The Nationals began spring training this week carrying the expectations of a World Series contender, an already talented team last season improved by this offseason’s moves. Perhaps the best rotation in baseball added a veteran starter in Dan Haren. One of National League’s most powerful lineups when healthy traded for an everyday leadoff hitter in Denard Span. The solid bullpen added the best closer available in Rafael Soriano. Even by early January, this team’s roster was nearly completely set.
Fans, however, will remember that the Nationals are only a few years removed from seasons when Odalis Perez was signed a week before 2008 opening day and was the game’s starter. Or when the Nationals reported to camp in Viera, Fla., and team officials had almost two teams worth of players fighting for 40 spots, many with a realistic chance of earning one. Or even two years ago when the final two spots to be decided on the team in March were down to Roger Bernadina, Alberto Gonzalez, Alex Cora, Matt Stairs and Laynce Nix. This year, the Nationals have doled out only 14 non-roster invitations, their 40-man roster already in good shape.
One of the biggest themes of this season’s spring training will be depth. It’ll be a word repeated many times, as it was already a focus this offseason by General Manager Mike Rizzo. It’s a long and arduous season and injuries are bound to happen, much like the rash of them suffered by a handful of starting players last season. And that the Nationals starting rotation suffered no injuries last season is an anomaly. The best way to play for injuries is to build depth throughout the organization, in particular at Class AAA. Fielding a strong team at Syracuse protects against major league injuries.
For depth, Rizzo and Co. signed a handful of arms this winter such as starter Ross Ohlendorf and lefty reliever Bill Bray to compete for spots and provide depth along with players already in the system such as Christian Garcia, Yunesky Maya, Tanner Roark and Cole Kimball, as well as prospects returning from injury such as Sammy Solis, Matt Purke and Lucas Giolito. But, in a sense, some of these players will be fighting for spots that don’t even exist.
With the addition of Soriano, Garcia’s planned conversion to a starter as he is stretched out this spring seems more likely, as well as a stint in Syracuse. In other words, a spot on the major league roster is much tougher to come by now. If the Nationals are comfortable with carrying only one left-handed reliever on the active roster and relying on their right-handers’ strong splits against lefties, then Bray may not have a spot on the active roster. But consider the alternative of having to make these decisions: deciding on the final few spots on the roster and not plugging major holes is a much more enviable position than the one the Nationals were in not long ago.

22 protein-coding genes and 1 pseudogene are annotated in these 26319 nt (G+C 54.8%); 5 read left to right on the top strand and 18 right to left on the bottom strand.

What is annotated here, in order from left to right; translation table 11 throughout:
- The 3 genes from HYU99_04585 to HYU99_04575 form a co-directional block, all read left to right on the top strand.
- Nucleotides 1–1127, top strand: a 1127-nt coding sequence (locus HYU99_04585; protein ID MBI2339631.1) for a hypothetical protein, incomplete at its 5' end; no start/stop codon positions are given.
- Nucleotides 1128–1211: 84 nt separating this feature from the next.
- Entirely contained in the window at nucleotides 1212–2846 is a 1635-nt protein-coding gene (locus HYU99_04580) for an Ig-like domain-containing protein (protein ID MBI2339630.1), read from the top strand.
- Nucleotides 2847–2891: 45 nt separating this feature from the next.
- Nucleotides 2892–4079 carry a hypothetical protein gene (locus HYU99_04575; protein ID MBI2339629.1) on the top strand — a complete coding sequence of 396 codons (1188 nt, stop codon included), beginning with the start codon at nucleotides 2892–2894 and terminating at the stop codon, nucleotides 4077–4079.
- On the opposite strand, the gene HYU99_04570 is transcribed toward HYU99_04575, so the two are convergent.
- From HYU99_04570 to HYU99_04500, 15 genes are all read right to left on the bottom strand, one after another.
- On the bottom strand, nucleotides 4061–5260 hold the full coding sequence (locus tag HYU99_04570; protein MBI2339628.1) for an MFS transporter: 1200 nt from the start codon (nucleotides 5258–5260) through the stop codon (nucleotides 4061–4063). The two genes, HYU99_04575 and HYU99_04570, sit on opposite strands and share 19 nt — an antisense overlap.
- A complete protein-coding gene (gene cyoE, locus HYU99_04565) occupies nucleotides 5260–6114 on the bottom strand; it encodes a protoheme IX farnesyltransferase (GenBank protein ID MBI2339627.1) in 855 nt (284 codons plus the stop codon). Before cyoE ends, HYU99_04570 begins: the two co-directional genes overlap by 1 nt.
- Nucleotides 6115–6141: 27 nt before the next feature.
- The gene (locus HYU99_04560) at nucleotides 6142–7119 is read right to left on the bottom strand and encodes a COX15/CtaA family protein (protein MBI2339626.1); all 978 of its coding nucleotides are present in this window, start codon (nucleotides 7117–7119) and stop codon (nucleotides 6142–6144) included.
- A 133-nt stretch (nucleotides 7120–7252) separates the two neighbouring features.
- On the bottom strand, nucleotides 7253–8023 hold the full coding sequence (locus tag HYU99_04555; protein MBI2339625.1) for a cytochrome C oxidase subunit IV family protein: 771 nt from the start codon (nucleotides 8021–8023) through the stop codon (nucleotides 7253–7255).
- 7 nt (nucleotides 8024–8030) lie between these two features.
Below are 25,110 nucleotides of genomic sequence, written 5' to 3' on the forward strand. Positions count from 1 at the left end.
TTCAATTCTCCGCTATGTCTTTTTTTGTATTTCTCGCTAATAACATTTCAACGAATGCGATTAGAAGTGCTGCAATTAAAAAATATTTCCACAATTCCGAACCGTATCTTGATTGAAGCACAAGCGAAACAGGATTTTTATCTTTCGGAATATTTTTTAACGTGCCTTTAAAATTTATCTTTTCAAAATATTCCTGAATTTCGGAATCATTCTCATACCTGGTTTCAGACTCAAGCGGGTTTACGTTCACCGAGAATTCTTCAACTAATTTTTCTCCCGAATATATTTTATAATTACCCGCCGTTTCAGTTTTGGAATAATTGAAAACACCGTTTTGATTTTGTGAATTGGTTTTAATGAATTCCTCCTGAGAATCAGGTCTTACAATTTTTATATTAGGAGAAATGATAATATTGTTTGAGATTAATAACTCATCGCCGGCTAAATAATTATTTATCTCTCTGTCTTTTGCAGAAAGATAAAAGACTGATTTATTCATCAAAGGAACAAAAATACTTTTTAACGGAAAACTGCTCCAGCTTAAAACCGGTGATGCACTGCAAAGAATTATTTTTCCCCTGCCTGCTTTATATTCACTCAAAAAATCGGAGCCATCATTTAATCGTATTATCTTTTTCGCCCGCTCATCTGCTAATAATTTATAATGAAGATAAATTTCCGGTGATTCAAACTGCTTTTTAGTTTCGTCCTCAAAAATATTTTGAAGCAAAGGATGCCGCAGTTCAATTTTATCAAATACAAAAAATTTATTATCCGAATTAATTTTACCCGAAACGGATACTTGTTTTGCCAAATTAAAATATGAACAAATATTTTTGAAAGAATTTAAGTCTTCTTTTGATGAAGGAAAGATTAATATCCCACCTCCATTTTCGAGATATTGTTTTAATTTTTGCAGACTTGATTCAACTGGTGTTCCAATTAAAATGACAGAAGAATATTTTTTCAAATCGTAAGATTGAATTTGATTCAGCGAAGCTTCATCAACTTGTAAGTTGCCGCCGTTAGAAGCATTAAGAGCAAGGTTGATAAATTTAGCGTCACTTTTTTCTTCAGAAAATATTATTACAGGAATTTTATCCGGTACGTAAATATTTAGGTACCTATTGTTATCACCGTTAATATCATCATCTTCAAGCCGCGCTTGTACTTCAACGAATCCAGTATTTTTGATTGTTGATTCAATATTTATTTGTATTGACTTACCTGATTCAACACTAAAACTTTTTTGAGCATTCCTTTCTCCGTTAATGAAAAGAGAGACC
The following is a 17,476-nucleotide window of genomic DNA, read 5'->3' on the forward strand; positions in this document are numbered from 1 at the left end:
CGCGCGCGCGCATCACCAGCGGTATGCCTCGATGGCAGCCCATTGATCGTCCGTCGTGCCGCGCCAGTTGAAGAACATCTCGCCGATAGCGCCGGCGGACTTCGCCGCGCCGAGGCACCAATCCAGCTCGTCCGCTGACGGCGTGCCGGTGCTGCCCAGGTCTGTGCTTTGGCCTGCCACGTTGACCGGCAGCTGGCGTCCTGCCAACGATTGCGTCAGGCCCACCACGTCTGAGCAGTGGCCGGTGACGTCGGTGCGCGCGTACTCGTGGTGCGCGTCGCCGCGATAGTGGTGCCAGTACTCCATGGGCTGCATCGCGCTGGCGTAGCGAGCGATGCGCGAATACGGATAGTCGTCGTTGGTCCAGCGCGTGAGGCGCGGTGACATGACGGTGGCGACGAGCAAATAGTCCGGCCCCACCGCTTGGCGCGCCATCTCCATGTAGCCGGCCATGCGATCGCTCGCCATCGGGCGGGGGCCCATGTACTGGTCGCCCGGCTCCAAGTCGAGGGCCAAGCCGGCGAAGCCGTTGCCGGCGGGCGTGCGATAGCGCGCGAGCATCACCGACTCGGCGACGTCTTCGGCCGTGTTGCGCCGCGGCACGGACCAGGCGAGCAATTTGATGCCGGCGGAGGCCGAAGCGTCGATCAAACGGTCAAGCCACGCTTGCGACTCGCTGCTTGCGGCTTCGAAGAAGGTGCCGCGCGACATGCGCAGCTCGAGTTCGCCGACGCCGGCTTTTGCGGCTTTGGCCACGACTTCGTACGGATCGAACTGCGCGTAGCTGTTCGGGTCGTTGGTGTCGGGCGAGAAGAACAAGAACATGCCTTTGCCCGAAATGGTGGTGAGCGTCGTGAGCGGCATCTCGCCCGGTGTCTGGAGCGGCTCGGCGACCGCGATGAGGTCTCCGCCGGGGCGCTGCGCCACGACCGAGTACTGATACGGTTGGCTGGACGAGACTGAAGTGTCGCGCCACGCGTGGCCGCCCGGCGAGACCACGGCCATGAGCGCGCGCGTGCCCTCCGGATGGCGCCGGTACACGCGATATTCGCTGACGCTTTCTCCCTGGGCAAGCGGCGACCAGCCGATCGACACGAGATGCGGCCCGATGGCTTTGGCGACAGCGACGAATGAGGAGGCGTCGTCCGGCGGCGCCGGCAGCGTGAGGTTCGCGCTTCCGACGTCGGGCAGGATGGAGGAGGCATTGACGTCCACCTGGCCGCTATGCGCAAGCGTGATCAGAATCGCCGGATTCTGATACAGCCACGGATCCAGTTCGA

Here’s a look at the Nationals’ probable 40-man roster as it stands now, with the bullpen the most likely to change before opening day, and the depth behind it:
LINEUP (9): Denard Span, Jayson Werth, Ryan Zimmerman, Bryce Harper, Adam LaRoche, Ian Desmond, Danny Espinosa, Kurt Suzuki DEPTH: the bench and their back-ups
ROTATION (5): Stephen Strasburg, Gio Gonzalez, Jordan Zimmermann, Ross Detwiler, Dan Haren DEPTH: Zach Duke, Craig Stammen, Christian Garcia, Ryan Perry, Nathan Karns, Yunesky Maya, Ross Ohlendorf, Tanner Roark
BULLPEN (7): Rafael Soriano, Drew Storen, Tyler Clippard, Ryan Mattheus, Craig Stammen, Zach Duke, Henry Rodriguez DEPTH: Bill Bray, Cole Kimball, Erik Davis, Christian Garcia, Fernando Abad, Will Ohman, Patrick McCoy, Jeremy Accardo
BENCH (5): Wilson Ramos. Roger Bernadina, Tyler Moore, Steve Lombardozzi, Chad Tracy DEPTH: Will Rhymes, Carlos Rivero, Anthony Rendon, Corey Brown, Eury Perez, Zach Walters, Chris Marrero, Sandy Leon, Jhonatan Solano, Chris Snyder, Carlos Maldonado, Micah Owings, Matt Skole
FROM TODAY’S POST
A confident Gio Gonzalez says he’s “never taken performance-enhancing drugs,” writes Adam Kilgore.
FROM YESTERDAY’S JOURNAL